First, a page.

Characteristics of shale, tight carbonate formations may require drilling changes to achieve effective isolation in horizontal wells
By Dan Themig, Packers Plus Energy Services
Drilling and completion operations in faulted reservoirs present a unique set of challenges. With the advent of multistage fracturing and multistage acidizing, the requirements for drilling methodology in reservoirs that contain faults or major fractures have changed. Additional considerations must be made for horizontal wells in faulted reservoirs as they behave differently than vertical wells. Understanding the shortfalls of certain methodologies, as well as the challenges of drilling in these reservoirs, is key to success.
The location of a fault in tight reservoirs may have both positive and negative implications. If the fault is connected to a series of natural fractures, then it can become the most productive segment of the well. We have seen applications where drilling across a single fault has produced a more prolific producing well than a standard multistage fractured well in a similar area of the field without faults.
Conversely, the fault may connect to water or may become a sinkhole for the stimulation fluids used on all of the stages during hydraulic fracturing.
In the past, faults were generally considered favorable unless connected to water. Stimulation of the faulted area was quite easy. It typically involved removing drilling damage caused by mud and filter cakes. Once these were removed, the wells produced easily, whether horizontal or vertical.
Because today’s target formations are tighter, the challenges are quite different. Not only do we need to provide prolific initial productivity – something you might see out of a single fault – but more importantly, we need to effectively drain all of the rock in the targeted area, which usually requires multistage fracturing.
Drilling horizontal wells in faulted reservoirs can be challenging. In particular, the specific location of faults is nearly always in question. When drilling a horizontal well, the chance of crossing one or more faults becomes very high. Sudden fluid loss after drilling through a fault or fracture can be difficult from a well control standpoint and can cause issues such as differential sticking of the drillstring.
In the past, nearly any practice was acceptable to rectify differential sticking; as long as the drill pipe released, drilling could resume. In tighter reservoirs, there are secondary objectives, such as maintaining hole integrity due to the requirement for multistage fracturing.
In one particular case, the common practice for releasing differential sticking was to pump significant volumes of hydrochloric acid to get the drill pipe to release. This process has been an acceptable drilling procedure for years. However, the operator is now drilling on the flanks of the field, and these wells require significant stimulation along the entire horizontal. Spotting acid is no longer an acceptable method to resolve differential sticking because the evolution in completion practices requires wellbore integrity.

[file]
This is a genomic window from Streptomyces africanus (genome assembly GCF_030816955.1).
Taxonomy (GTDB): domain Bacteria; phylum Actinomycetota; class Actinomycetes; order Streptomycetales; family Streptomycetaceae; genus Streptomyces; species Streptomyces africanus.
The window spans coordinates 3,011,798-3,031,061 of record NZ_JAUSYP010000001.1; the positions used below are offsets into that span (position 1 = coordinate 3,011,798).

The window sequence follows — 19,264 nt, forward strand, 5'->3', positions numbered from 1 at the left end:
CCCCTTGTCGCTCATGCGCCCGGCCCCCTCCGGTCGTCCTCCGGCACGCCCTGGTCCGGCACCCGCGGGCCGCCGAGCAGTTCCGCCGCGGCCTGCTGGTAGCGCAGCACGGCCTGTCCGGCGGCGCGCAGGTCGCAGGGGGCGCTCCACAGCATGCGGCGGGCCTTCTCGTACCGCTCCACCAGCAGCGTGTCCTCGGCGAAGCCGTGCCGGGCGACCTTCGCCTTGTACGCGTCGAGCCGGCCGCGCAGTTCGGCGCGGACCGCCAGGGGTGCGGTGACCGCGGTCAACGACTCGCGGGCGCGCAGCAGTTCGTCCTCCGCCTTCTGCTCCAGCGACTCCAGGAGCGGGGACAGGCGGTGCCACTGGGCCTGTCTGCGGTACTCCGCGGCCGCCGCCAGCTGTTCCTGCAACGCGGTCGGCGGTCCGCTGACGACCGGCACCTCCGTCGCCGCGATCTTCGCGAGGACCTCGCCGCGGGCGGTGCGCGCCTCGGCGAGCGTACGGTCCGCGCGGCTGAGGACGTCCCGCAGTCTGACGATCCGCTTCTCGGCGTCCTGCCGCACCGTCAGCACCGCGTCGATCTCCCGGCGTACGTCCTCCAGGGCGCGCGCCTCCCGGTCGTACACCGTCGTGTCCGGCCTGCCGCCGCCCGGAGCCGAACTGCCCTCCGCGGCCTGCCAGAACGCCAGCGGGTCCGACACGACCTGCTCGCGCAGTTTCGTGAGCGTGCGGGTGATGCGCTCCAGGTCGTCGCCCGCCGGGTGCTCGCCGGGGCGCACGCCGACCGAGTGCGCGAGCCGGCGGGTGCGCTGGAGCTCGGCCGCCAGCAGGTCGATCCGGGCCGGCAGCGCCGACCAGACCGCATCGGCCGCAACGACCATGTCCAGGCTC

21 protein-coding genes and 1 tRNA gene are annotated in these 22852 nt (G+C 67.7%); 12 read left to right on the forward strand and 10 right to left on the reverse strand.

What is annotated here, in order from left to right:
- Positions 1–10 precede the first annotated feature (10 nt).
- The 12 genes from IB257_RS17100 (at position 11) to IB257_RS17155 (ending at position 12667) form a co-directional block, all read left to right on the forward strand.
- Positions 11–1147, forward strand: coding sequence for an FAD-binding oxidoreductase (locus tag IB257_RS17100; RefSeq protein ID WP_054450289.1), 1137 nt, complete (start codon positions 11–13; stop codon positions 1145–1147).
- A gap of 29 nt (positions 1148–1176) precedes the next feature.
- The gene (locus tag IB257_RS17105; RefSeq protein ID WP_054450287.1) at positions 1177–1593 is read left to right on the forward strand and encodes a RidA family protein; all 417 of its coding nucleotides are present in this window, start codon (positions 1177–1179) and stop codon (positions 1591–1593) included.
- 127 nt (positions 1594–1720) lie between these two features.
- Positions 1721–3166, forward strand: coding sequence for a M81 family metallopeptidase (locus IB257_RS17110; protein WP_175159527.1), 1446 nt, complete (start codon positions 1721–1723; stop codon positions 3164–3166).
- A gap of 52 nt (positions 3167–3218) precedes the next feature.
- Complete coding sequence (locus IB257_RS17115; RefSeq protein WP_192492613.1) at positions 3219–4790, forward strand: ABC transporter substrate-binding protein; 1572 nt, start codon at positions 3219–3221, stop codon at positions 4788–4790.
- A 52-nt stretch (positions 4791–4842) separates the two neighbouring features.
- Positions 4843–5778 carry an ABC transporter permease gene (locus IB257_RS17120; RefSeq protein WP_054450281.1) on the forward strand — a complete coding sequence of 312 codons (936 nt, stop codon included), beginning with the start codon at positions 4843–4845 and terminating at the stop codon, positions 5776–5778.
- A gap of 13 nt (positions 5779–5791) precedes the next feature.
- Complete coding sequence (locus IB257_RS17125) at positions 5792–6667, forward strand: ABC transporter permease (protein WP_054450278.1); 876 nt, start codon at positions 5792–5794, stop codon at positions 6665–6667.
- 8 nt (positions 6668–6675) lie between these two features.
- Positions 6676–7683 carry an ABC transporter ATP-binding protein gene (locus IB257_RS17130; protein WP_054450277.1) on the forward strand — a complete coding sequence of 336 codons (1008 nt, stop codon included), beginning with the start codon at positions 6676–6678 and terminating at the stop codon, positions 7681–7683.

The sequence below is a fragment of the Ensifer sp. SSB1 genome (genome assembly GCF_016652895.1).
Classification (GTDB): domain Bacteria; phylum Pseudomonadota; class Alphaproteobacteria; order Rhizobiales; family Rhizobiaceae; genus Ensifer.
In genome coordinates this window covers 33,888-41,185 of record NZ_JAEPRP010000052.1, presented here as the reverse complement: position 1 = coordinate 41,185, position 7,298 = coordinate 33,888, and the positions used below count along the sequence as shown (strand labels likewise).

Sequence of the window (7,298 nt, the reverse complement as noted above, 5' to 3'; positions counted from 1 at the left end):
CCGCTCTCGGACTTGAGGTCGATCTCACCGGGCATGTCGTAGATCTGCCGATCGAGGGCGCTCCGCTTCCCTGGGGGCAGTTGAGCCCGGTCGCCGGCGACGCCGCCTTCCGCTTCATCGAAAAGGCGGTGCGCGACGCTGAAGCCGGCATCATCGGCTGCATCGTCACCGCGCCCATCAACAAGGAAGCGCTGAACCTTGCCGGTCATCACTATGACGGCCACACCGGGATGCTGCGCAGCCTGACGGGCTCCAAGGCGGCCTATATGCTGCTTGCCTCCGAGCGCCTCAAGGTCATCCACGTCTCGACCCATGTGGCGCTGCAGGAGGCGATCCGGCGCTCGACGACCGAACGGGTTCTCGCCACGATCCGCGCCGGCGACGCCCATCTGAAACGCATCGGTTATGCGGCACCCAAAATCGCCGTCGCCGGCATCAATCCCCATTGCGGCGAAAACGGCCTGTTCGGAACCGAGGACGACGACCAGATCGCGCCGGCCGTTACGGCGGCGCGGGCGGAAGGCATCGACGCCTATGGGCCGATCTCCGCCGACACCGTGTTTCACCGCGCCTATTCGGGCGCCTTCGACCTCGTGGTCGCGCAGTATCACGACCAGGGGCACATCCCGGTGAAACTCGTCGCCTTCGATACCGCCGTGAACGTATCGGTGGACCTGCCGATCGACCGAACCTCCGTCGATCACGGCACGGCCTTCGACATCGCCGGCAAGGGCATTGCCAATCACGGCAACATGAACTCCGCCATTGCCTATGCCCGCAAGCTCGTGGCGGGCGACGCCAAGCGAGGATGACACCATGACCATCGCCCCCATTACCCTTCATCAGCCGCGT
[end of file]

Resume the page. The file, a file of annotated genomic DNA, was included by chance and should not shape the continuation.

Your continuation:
After spotting significant volumes of acid, it is nearly impossible to establish isolation in the horizontal well to perform multistage fracturing operations because the borehole becomes significantly enlarged when the acid is pumped (Figure 1). Now the preferred process to release stuck pipe is to spot fluids with high lubricity and change the hydrostatic pressure by lightening the mud weight.
The requirement for multistage fracturing is driving change toward finding different solutions to drilling problems. Drillers may need to deal with sticking, maintaining hole integrity, reducing dogleg severity and controlling build radius. In addition, more attention must be paid to hole preparation for multistage fracturing in that a reamer run is usually required immediately prior to installing a multistage fracturing system.
In the past, the objective of drilling may have been to cross as many faults as possible, thereby increasing the potential productivity of the well. Intersecting faults in tight reservoirs may still be a desirable objective in shales and tight reservoirs. However, this practice alone may still leave the majority of the reservoir unproductive because it is not effectively stimulated.
It is clear that multistage fracturing and effective isolation during stimulation is now a key objective in shale and tight carbonate formations in faulted areas. In addition, effective isolation over the long term for issues such as water shut-off may be an important consideration.
Historically, cement was used to provide isolation between intervals. In vertical wells with faulting, this is fairly straightforward. The cement top may fall back or void spaces may be created in the annulus, but it is possible to squeeze these voids in the cement in an economic fashion. However, in horizontal wells with faulting, leak-off during the cementing operation or while the cement is setting up can be detrimental or even catastrophic to establishing isolation.